The best thing to do is make the trip to the falls an all-day trip including the Ulun Danu Beratan Temple, Munduk and some of the other beautiful attractions in this area of Bali. You can even include a trip to the rice terraces on the way there like we did with the Jatiluwih Rice Terraces, a UNESCO Heritage Site.
We hired a driver in Ubud for 700,000IDR (roughly $50USD) which included 10hours to wherever we wanted.
Entrance Fee: 15,000IDR per person
Git Git Twin Waterfall (Also known as Air Terjun Campuhan)
Following a path that led deep down into the valley, I had no idea what to expect as we headed for Git Git Twin Waterfall. In fact, once we got about 15minutes into the walk and I thought we had already made it.
A dream-like scene appears as you enter the gully where the water gushes down through a scene reminiscent of the Jungle Book. There’s even a wooden bridge that crosses between rocks and leads towards the actual star of the show, the Git Git Twin Waterfall.
Funnelling down through what can only be described as a giant cave opening, the waterfalls are powerful and dramatic. The first sight you get of the falls is from the narrow trail which is ideal for framing your shot as the wooden railing rises up toward the cascading falls.
It’s the perfect place to live out that tropical island waterfall swim scene, getting drenched as you let the water pummel down upon you but feeling so darn refreshed afterwards.
Apparently if you’re feeling game there’s another waterfall higher up that you can hike to, but be warned, the path isn’t well maintained and can get super muddy!
As with the other waterfalls listed here, it’s best to have a driver take you here. It’s roughly 2hrs and 20minutes from Seminyak (traffic depending) or 2hours from Ubud. There’s a bit of a windy road required to drive down for about 20-30minutes so if you’re prone to car sickness, be sure to sit in the front! It’s a stunning drive though through some beautiful lush landscapes.
Entrance fee: 5,000 IDR per person
A little surprise for us, Munduk Waterfall was really impressive! Wandering down a steep path (seemingly necessary no matter which waterfall you’re visiting in Bali), you pass chickens, small local stalls selling nibbles and nuts and have to get out of the way for the odd motorbike zooming up the trail that’s way too small to accommodate much more.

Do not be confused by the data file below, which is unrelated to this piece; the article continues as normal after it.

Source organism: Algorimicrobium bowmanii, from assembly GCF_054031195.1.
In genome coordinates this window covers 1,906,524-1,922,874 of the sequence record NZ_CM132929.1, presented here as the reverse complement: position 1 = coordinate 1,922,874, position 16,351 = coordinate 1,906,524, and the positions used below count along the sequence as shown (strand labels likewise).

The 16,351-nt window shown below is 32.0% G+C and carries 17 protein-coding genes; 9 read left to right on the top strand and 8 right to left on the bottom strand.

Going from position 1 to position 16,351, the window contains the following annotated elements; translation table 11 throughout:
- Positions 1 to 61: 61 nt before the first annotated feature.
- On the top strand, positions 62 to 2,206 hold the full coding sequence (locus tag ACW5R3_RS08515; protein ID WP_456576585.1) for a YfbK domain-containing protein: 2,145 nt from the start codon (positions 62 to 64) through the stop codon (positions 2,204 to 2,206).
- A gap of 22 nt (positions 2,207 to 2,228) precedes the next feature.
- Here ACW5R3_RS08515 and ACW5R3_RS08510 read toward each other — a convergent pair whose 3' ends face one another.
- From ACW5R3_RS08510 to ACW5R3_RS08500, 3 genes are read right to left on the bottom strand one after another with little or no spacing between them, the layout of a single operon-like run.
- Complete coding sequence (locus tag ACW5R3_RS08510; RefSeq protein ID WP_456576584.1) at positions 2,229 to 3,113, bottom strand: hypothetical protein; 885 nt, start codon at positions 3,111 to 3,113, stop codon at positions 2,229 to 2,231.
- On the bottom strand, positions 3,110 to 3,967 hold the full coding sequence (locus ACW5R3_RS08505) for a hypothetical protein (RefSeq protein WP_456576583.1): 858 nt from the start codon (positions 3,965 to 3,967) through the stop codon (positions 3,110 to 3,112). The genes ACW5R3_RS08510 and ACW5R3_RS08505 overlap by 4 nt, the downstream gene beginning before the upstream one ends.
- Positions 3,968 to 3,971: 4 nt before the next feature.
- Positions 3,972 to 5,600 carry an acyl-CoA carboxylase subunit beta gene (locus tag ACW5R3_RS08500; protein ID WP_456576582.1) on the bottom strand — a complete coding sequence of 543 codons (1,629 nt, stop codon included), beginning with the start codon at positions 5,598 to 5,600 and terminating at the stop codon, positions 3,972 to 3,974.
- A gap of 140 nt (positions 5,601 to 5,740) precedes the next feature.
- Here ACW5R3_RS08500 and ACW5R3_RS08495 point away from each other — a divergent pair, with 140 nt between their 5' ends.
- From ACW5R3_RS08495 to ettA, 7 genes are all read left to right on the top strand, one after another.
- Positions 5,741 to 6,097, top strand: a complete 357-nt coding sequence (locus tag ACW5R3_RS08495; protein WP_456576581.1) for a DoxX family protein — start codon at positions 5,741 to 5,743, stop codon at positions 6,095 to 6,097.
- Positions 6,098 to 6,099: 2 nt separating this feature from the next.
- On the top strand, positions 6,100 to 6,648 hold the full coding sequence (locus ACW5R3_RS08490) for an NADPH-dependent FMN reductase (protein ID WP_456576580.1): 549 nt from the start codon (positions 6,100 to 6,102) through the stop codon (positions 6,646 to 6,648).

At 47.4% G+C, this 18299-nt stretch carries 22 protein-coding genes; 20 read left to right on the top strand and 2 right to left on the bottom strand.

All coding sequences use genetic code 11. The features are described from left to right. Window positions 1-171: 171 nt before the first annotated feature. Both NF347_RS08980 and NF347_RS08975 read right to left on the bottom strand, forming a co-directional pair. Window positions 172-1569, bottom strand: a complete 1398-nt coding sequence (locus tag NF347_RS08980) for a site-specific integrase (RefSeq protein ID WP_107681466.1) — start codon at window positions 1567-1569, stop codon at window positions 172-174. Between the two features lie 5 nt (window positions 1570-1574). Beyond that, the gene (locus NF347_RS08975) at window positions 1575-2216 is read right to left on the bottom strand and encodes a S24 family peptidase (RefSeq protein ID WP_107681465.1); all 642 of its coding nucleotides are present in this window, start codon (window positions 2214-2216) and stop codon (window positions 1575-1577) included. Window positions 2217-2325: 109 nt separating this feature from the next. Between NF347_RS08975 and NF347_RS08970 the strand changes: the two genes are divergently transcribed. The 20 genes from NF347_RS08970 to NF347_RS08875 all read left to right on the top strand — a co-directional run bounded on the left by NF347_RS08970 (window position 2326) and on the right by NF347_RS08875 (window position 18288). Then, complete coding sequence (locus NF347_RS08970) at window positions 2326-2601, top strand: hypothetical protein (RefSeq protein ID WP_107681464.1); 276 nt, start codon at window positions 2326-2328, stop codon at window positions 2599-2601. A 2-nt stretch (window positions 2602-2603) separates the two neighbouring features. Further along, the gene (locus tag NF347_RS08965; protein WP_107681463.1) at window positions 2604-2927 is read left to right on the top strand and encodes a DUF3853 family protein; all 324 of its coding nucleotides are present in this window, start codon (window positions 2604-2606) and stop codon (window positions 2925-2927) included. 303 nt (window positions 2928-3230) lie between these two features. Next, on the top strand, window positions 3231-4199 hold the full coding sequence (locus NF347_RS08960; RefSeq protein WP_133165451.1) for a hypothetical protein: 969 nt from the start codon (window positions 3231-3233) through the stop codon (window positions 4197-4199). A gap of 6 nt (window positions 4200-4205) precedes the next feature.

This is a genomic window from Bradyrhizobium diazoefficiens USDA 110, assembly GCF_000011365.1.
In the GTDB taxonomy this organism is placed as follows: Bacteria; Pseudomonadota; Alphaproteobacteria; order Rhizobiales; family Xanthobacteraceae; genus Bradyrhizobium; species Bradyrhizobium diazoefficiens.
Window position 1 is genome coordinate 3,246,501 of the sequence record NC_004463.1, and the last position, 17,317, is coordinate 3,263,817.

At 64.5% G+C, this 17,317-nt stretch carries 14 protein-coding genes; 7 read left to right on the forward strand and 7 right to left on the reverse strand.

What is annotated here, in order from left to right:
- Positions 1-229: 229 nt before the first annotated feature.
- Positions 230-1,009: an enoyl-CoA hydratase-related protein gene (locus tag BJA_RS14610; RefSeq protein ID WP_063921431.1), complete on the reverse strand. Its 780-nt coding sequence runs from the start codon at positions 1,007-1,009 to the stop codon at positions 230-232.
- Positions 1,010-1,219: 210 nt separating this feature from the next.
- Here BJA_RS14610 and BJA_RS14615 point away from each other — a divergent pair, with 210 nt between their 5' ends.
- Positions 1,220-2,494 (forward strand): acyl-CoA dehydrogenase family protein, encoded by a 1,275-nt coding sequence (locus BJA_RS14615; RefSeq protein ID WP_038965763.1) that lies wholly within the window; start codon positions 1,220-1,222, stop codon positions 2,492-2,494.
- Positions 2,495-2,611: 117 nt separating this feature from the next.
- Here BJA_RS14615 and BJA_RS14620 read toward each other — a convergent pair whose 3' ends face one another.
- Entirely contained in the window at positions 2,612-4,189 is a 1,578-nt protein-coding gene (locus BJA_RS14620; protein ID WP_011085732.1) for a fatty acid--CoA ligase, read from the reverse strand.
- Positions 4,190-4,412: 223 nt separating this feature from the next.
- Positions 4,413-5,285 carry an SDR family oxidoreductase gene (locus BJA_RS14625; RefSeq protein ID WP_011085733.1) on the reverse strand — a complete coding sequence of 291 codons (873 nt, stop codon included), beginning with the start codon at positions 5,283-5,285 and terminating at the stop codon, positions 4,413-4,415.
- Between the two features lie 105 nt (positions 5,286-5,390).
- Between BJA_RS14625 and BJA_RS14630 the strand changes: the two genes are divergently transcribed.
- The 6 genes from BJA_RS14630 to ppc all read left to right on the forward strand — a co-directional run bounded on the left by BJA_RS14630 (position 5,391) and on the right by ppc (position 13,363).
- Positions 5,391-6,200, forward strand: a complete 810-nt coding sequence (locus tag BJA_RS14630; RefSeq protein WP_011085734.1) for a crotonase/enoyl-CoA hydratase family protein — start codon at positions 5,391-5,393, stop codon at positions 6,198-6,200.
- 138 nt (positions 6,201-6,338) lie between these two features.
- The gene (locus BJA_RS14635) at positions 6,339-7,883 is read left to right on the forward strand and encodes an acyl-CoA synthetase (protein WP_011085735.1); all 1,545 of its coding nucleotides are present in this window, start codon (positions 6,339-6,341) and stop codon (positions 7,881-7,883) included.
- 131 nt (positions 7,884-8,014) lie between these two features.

Hearing the intense gushing of water, we knew we were close as we ventured further down towards something…we couldn’t really see anything resembling a waterfall until we were almost right under it.
After paying an entrance fee of 10,000IDR it was pretty obvious what lay ahead. A giant wall of rainforest was visible with a thin but strong waterfall rambling down the cliff.
Clambering across some little rocks, we were soon entering an opening where the full force of Munduk Waterfall was visible.
This waterfall is stunningly simple and dramatically beautiful. If you’re in the Munduk area, be sure to make a stop here whether it’s for a swim or photo stop. There’s plenty of little streams and angles to capture this waterfall from so allow yourself a bit of time to explore.
Because it’s a little easier to access due to the roads being a bit straight to get here, the timing is still similar to the other two falls, roughly 2hours from Ubud and 2.5 from Kuta/Seminyak.
And here’s a photo of Sarah and I at Munduk Waterfall…despite being hot messes after a day waterfall wandering in the humidity, we love this photo because the M.Zuiko 7-14mm 2.8 PRO lens makes us look super tall…almost like models!? No? Ha! Wide-lens = Long Legs 🙂
Hello! I’m the founder and photographer behind The Wandering Lens. With 14+yrs experience as a professional travel and landscape photographer, all advice found on this site is from my personal experience on the road. I hope it’s useful for your own travels and would love to hear in the comments about your trips and experiences around the world.
I'm Lisa Michele Burns, a professional photographer and founder of The Wandering Lens from Australia. Welcome to your guide to photographing the world, improving your photography and scouting unique and inspiring places to experience with your camera. Click here to start exploring popular guides + articles. After four years online, The Wandering Lens has turned into the leading publisher of photography focused travel guides!